Democrats unveiled a primetime program Tuesday designed to emphasize Barack Obama as a middle class champion and paint Republican Sen. John McCain as out of touch on the economy.
But all of that was overshadowed by the same woman who has dogged Obama since this race began: New York Sen. Hillary Clinton.
Clinton -- whose name has become shorthand for party disunity at this convention -- delivered a rousing speech Tuesday thanking her supporters and urging them to back Obama in November.
The spotlight turns tonight to her husband, ex-president Bill Clinton, to see if he will shed his bitterness over his wife's defeat and give Obama his full-throated backing.
Bill Clinton's speech will end the Clinton show at the Democrats' convention and turn it over to Obama and his vice presidential pick, Sen. Joe Biden of Delaware. Biden will speak after Clinton tonight and Obama will command the party's undivided attention with an extravaganza at the Invesco Field on Thursday.
Watch Charlie Gibson, Diane Sawyer and George Stephanopoulos at the Democratic Convention TONIGHT at 10 p.m. ET on ABC
But before Obama gets to make his grand entrance, Hillary Clinton got to make a grand exit.
Walking out onto the stage, the crowd cheered so loud and so long she that Clinton delayed beginning her speech to not be drowned out.
In an aggressive and strongly delivered speech, Clinton said, "My friends it is time to take back the country we love and whether you voted for me or whether you voted for Barack, the time is now to unite as a single party with a single purpose."
"I haven't spent the past 35 years in the trenches advocating for children, campaigning for universal health care, helping parents balance work and family, and fighting for women's rights at home and around the world to see another Republican in the White House squander the promise of our country and the hopes of our people," she said.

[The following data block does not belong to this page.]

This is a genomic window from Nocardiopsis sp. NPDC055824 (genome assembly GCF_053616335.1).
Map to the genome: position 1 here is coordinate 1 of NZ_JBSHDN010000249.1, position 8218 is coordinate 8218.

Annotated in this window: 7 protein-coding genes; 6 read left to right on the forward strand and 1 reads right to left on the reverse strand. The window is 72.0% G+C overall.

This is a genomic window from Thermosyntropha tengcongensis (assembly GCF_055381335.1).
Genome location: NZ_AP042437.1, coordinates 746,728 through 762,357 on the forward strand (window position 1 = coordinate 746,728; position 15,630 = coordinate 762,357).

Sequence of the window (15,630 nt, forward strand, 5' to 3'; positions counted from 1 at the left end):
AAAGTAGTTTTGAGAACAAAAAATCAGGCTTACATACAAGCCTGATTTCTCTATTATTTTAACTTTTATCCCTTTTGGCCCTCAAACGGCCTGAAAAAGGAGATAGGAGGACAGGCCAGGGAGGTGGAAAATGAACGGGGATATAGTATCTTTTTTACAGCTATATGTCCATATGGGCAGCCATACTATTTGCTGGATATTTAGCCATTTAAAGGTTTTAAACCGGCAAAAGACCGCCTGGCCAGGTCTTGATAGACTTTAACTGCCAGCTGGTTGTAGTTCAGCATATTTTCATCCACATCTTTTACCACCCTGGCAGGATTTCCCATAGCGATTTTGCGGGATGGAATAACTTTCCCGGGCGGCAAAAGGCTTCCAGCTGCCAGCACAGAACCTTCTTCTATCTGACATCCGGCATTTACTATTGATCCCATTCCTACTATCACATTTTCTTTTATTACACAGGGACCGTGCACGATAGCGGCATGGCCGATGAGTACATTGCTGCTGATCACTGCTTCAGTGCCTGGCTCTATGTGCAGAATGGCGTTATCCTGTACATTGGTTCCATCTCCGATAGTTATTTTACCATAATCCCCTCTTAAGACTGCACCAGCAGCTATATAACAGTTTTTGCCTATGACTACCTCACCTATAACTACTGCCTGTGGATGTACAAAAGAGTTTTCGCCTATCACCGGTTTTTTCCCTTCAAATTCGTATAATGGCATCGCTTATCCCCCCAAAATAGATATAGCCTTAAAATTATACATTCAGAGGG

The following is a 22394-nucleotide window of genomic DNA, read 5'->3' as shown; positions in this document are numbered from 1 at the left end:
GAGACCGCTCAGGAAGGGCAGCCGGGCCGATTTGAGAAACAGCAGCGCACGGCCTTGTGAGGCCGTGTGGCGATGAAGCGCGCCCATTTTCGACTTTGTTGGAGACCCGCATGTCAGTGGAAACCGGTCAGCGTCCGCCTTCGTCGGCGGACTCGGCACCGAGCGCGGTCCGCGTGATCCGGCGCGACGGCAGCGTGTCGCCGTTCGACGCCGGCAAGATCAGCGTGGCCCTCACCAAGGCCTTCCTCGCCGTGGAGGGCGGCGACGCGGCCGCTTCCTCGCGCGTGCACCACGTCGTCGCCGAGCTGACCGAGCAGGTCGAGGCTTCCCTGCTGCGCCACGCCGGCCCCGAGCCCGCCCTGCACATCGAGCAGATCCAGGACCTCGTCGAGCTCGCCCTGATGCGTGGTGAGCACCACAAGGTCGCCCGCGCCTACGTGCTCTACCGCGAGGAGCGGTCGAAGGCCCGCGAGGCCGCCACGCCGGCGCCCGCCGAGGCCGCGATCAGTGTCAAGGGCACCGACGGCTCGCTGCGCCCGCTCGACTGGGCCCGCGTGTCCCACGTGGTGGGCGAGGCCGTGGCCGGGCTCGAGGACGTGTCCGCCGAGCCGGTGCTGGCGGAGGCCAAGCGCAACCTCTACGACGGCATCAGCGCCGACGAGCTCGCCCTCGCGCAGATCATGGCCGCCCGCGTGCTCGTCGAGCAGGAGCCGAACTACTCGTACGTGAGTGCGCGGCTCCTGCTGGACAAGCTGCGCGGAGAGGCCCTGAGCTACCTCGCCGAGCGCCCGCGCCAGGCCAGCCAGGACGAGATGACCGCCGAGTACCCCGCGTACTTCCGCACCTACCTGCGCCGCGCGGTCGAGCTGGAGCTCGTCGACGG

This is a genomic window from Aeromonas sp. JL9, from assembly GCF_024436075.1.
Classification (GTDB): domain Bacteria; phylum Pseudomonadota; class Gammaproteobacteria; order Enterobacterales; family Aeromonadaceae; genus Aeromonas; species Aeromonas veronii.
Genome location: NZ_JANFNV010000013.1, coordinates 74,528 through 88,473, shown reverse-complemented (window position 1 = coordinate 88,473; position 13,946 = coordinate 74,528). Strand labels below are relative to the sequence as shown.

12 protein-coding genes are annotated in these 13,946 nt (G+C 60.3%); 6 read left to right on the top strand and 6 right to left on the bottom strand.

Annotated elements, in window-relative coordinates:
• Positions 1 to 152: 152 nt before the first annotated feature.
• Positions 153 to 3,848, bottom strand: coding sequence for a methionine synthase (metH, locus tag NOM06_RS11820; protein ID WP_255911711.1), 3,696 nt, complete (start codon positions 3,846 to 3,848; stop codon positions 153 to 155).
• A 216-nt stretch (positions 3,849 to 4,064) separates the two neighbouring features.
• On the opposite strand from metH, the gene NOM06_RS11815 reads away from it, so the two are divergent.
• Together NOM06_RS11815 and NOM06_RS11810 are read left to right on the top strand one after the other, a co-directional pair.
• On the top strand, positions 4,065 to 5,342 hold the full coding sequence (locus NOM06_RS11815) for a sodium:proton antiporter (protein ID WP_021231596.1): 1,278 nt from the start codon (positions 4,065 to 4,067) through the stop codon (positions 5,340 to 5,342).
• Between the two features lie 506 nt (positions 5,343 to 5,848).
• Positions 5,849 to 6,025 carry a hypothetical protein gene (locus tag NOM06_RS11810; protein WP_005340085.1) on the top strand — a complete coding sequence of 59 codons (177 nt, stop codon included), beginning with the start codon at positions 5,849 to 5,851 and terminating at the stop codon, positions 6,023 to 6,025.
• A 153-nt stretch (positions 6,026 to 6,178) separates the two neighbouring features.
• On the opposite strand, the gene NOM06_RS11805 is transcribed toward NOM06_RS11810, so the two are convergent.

"And you haven't worked so hard over the last 18 months, or endured the last eight years, to suffer through more failed leadership," she said, "No way. No how. No McCain."
On their feet, delegates cheered wildly during Clinton's rousing speech and a sea of signs reading "Hillary" on one side and "Unity" on the other, and other signs that read "Obama" and "Unity" flooded the convention hall.
In an appeal to her most ardent supporters, Clinton said, "I want you to ask yourselves: Were you in this campaign just for me? Or were you in it for that young Marine and others like him? Were you in it for that mom struggling with cancer while raising her kids? Were you in it for that boy and his mom surviving on the minimum wage? Were you in it for all the people in this country who feel invisible?" she said.
The woman who downed beers and bowled during the Democratic primaries and won the support of working class voters over Obama, touted her former rival Tuesday as a champion of the middle class.
"Barack Obama began his career fighting for workers displaced by the global economy. He built his campaign on a fundamental belief that change in this country must start from the ground up, not the top down," she said.
She also slammed McCain linking him to President Bush, who has suffered record low public approval ratings.
"Now, John McCain is my colleague and my friend. He has served our country with honor and courage. But we don't need four more years of the last eight years," she said.
"In 2008, he still thinks it's okay when women don't earn equal pay for equal work," she said, "With an agenda like that, it makes sense that George Bush and John McCain will be together next week in the Twin Cities. Because these days they're awfully hard to tell apart."
Clinton spoke on the 88th anniversary of women getting the vote, and in a nod to the 52 percent of women voters who voted for her during the primaries, argued women should "keep going."
"Don't ever stop. Keep going. If you want a taste of freedom, keep going," she said.